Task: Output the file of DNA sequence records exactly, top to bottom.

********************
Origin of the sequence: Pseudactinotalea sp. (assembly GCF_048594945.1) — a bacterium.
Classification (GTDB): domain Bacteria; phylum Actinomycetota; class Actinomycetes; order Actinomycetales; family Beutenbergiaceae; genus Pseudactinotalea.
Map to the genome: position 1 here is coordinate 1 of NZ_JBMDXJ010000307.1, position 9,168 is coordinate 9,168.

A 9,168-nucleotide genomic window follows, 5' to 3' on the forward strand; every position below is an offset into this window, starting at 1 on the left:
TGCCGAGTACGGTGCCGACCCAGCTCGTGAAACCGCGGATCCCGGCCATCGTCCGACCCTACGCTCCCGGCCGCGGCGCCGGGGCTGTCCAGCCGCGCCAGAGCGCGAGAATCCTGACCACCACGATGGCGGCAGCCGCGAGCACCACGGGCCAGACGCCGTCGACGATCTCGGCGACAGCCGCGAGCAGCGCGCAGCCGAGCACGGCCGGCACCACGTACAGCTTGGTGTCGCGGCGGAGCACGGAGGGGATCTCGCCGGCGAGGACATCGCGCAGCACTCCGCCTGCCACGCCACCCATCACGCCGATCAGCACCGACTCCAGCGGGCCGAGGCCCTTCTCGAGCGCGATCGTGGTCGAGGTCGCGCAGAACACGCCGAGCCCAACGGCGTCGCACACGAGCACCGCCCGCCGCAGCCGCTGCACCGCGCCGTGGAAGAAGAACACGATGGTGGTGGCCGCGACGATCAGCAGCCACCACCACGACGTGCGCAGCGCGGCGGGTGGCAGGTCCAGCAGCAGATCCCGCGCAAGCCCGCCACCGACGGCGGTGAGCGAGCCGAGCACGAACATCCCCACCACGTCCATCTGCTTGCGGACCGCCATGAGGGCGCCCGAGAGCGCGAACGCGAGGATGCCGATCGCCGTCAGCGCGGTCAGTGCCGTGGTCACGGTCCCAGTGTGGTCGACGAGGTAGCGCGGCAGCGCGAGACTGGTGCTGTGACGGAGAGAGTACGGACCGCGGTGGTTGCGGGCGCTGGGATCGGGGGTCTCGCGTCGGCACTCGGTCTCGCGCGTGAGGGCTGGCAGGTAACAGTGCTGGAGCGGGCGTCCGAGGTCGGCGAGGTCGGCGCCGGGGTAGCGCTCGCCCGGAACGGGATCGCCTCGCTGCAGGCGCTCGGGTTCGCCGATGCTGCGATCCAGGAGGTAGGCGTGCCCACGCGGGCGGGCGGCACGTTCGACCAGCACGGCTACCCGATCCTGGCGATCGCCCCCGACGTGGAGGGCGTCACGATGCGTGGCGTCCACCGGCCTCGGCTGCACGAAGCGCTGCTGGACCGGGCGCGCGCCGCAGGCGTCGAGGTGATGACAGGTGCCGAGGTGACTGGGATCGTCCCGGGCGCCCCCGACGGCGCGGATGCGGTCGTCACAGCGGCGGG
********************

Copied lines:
Origin of the sequence: Pseudactinotalea sp. (assembly GCF_048594945.1) — a bacterium.
Classification (GTDB): domain Bacteria; phylum Actinomycetota; class Actinomycetes; order Actinomycetales; family Beutenbergiaceae; genus Pseudactinotalea.
Map to the genome: position 1 here is coordinate 1 of NZ_JBMDXJ010000307.1, position 9,168 is coordinate 9,168.

A 9,168-nucleotide genomic window follows, 5' to 3' on the forward strand; every position below is an offset into this window, starting at 1 on the left:
TGCCGAGTACGGTGCCGACCCAGCTCGTGAAACCGCGGATCCCGGCCATCGTCCGACCCTACGCTCCCGGCCGCGGCGCCGGGGCTGTCCAGCCGCGCCAGAGCGCGAGAATCCTGACCACCACGATGGCGGCAGCCGCGAGCACCACGGGCCAGACGCCGTCGACGATCTCGGCGACAGCCGCGAGCAGCGCGCAGCCGAGCACGGCCGGCACCACGTACAGCTTGGTGTCGCGGCGGAGCACGGAGGGGATCTCGCCGGCGAGGACATCGCGCAGCACTCCGCCTGCCACGCCACCCATCACGCCGATCAGCACCGACTCCAGCGGGCCGAGGCCCTTCTCGAGCGCGATCGTGGTCGAGGTCGCGCAGAACACGCCGAGCCCAACGGCGTCGCACACGAGCACCGCCCGCCGCAGCCGCTGCACCGCGCCGTGGAAGAAGAACACGATGGTGGTGGCCGCGACGATCAGCAGCCACCACCACGACGTGCGCAGCGCGGCGGGTGGCAGGTCCAGCAGCAGATCCCGCGCAAGCCCGCCACCGACGGCGGTGAGCGAGCCGAGCACGAACATCCCCACCACGTCCATCTGCTTGCGGACCGCCATGAGGGCGCCCGAGAGCGCGAACGCGAGGATGCCGATCGCCGTCAGCGCGGTCAGTGCCGTGGTCACGGTCCCAGTGTGGTCGACGAGGTAGCGCGGCAGCGCGAGACTGGTGCTGTGACGGAGAGAGTACGGACCGCGGTGGTTGCGGGCGCTGGGATCGGGGGTCTCGCGTCGGCACTCGGTCTCGCGCGTGAGGGCTGGCAGGTAACAGTGCTGGAGCGGGCGTCCGAGGTCGGCGAGGTCGGCGCCGGGGTAGCGCTCGCCCGGAACGGGATCGCCTCGCTGCAGGCGCTCGGGTTCGCCGATGCTGCGATCCAGGAGGTAGGCGTGCCCACGCGGGCGGGCGGCACGTTCGACCAGCACGGCTACCCGATCCTGGCGATCGCCCCCGACGTGGAGGGCGTCACGATGCGTGGCGTCCACCGGCCTCGGCTGCACGAAGCGCTGCTGGACCGGGCGCGCGCCGCAGGCGTCGAGGTGATGACAGGTGCCGAGGTGACTGGGATCGTCCCGGGCGCCCCCGACGGCGCGGATGCGGTCGTCACAGCGGCGGG